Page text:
For the inexperienced Westerner, using chopsticks can be a maddening affair. Imagine how much worse it must be, though, for the disabled: those individuals who might have lost their thumb or fingers in an accident, been born without them entirely, or might be partly paralyzed.
From that perspective, the fork–while less elegant–might be a better design than chopsticks for the disabled. But Japanese craftsman Katsuyuki Miyabi doesn’t believe that should exclude the disabled from using the age-old utensils. Rather, he uses his incredible woodworking skills to custom-tailor chopsticks to the disabilities of his clients.
Based in the Fukui prefecture of Japan, Miyabi’s chopsticks are spring-operated devices that require little strength and dexterity to use. Although they look like chopsticks, they operate almost like tongs. Just squeeze the chopsticks together to grab food, and once the pressure is released, they spring back open, ready for that next piece of sushi.
But Manabí’s chopstick designs aren’t a one-size-fits-all affair. There is no baseline when it comes to the way in which people might be disabled, and because chopsticks require so much finesse to use, a person with a missing thumb might need a totally different design for chopsticks than one whose last two fingers are absent.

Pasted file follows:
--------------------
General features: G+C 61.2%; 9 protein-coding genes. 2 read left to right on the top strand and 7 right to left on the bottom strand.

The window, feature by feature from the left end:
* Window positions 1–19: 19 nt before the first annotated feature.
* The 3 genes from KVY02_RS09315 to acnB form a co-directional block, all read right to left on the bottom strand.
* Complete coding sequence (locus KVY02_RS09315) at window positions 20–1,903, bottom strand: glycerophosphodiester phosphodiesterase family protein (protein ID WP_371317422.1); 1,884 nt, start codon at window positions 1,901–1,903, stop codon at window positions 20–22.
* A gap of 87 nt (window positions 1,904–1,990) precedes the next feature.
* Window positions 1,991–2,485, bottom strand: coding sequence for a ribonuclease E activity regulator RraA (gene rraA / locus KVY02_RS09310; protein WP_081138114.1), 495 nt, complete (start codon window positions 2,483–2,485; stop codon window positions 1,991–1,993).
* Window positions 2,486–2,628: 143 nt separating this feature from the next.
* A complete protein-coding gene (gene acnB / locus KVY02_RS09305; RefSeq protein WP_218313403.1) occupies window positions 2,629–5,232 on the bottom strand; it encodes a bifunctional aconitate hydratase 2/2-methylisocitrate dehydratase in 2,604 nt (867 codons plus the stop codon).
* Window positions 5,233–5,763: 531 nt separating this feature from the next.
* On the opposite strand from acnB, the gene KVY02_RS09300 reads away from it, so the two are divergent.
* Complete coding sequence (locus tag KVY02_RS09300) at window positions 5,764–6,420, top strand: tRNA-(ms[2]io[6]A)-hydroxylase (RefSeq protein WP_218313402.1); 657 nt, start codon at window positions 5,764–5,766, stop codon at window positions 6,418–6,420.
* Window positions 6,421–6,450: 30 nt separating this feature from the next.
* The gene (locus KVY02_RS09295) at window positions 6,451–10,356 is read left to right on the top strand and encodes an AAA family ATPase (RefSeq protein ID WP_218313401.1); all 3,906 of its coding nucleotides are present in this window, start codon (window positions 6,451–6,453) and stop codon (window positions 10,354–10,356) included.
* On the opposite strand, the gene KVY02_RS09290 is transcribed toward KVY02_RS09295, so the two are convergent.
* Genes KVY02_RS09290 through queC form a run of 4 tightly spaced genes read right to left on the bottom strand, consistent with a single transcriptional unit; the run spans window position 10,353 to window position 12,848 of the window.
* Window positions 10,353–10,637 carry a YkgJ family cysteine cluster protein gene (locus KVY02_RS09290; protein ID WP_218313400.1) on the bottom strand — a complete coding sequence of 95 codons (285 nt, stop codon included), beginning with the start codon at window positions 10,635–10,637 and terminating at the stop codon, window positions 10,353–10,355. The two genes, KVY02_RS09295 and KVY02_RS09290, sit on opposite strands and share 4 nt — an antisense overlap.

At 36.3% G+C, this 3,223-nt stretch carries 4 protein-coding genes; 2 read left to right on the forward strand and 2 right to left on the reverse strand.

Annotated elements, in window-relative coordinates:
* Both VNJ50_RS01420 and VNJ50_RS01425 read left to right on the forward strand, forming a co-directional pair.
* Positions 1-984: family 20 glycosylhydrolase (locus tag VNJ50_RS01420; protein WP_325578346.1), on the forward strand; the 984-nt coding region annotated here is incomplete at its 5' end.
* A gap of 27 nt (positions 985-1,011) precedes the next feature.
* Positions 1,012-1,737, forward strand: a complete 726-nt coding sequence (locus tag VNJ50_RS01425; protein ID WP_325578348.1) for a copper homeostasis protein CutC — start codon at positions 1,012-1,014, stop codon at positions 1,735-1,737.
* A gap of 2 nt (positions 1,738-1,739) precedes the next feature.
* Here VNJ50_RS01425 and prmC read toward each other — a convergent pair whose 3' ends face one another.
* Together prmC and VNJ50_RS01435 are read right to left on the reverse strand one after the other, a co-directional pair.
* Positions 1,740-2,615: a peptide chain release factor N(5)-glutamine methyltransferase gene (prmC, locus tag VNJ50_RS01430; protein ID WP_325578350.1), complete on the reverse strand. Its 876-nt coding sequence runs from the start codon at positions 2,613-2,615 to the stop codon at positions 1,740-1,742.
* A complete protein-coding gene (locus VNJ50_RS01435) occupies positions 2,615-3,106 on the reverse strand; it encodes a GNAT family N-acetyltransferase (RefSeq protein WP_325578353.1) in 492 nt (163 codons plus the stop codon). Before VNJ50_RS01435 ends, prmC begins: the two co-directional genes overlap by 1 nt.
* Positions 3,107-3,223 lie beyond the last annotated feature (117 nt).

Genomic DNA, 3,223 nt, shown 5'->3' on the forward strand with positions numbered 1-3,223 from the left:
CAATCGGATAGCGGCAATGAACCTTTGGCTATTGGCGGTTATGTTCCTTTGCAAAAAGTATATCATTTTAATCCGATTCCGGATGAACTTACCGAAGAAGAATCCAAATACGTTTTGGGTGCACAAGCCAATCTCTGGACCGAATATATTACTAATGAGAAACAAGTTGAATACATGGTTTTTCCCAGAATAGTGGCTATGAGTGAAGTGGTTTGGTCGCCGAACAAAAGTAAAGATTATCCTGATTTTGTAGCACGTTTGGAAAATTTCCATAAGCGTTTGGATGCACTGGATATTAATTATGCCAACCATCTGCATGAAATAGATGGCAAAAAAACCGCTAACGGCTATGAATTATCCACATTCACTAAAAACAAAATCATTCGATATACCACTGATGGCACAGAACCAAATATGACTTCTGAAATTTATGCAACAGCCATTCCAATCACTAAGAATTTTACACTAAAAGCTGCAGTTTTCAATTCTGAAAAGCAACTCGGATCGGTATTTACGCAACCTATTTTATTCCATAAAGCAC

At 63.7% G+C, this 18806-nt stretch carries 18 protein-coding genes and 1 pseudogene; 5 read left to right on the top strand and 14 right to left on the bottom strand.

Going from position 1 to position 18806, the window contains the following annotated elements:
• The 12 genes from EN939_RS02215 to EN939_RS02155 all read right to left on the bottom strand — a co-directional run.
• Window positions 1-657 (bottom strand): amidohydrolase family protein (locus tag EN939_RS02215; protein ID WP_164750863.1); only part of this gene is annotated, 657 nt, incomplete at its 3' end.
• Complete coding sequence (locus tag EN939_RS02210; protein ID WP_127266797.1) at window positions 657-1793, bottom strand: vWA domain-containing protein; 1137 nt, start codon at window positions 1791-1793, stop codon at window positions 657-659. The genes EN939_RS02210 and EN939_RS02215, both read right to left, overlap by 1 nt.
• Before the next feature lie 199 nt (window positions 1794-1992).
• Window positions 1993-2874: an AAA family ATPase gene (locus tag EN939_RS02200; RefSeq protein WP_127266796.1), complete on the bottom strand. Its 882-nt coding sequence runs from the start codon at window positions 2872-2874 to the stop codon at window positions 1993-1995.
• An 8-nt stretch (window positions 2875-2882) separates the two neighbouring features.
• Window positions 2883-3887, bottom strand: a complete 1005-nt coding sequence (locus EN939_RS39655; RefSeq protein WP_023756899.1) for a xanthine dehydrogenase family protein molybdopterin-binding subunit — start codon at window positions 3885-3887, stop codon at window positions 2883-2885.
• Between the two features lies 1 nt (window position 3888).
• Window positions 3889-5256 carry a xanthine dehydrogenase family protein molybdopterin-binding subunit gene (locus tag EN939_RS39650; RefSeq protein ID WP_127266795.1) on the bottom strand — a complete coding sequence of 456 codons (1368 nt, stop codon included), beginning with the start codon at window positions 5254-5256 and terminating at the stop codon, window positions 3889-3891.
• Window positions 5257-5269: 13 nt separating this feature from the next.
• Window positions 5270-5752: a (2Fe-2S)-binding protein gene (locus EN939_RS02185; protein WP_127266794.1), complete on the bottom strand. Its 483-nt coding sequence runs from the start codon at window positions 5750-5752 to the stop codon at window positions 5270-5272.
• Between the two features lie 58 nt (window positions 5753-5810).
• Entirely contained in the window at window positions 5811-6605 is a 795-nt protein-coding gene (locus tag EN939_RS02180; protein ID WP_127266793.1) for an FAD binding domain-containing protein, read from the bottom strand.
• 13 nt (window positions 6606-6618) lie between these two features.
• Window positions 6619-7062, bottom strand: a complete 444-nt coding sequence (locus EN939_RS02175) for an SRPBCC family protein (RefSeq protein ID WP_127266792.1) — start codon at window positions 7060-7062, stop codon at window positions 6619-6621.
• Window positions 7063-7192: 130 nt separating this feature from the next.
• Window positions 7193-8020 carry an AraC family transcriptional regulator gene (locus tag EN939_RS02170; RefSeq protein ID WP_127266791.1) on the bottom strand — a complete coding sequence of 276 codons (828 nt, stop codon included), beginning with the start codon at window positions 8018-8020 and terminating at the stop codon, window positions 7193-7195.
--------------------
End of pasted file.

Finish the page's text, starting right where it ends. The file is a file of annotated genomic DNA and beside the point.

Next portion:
As the blog Spoon & Tamago points out, Manabí first meets with his clients face-to-face, and has them choose one of many models of chopsticks as a baseline. He then custom tailors this design according to the precise measurements of his client’s hand, and the unique nature of their disability. The result is a pair of chopsticks that are uniquely suited to them.
But the point of these meetings isn’t just to make sure that the craftsman understands the needs of his client. Spoon & Tamago says it’s equally important for Manabí to understand how his clients’ disabilities affect him or her in their daily lives. By seeing exactly how he can make a difference, Manabí finds himself galvanized to continue with the project.
In Japan, one’s ability to use chopsticks and the way they wield them reflects strongly upon them. Thanks to Manabí’s work, his clients never have to worry that their disability will cause them to lose face at the dinner table. You can see more of his work on his studio’s website.
[H/T Spoon & Tamago]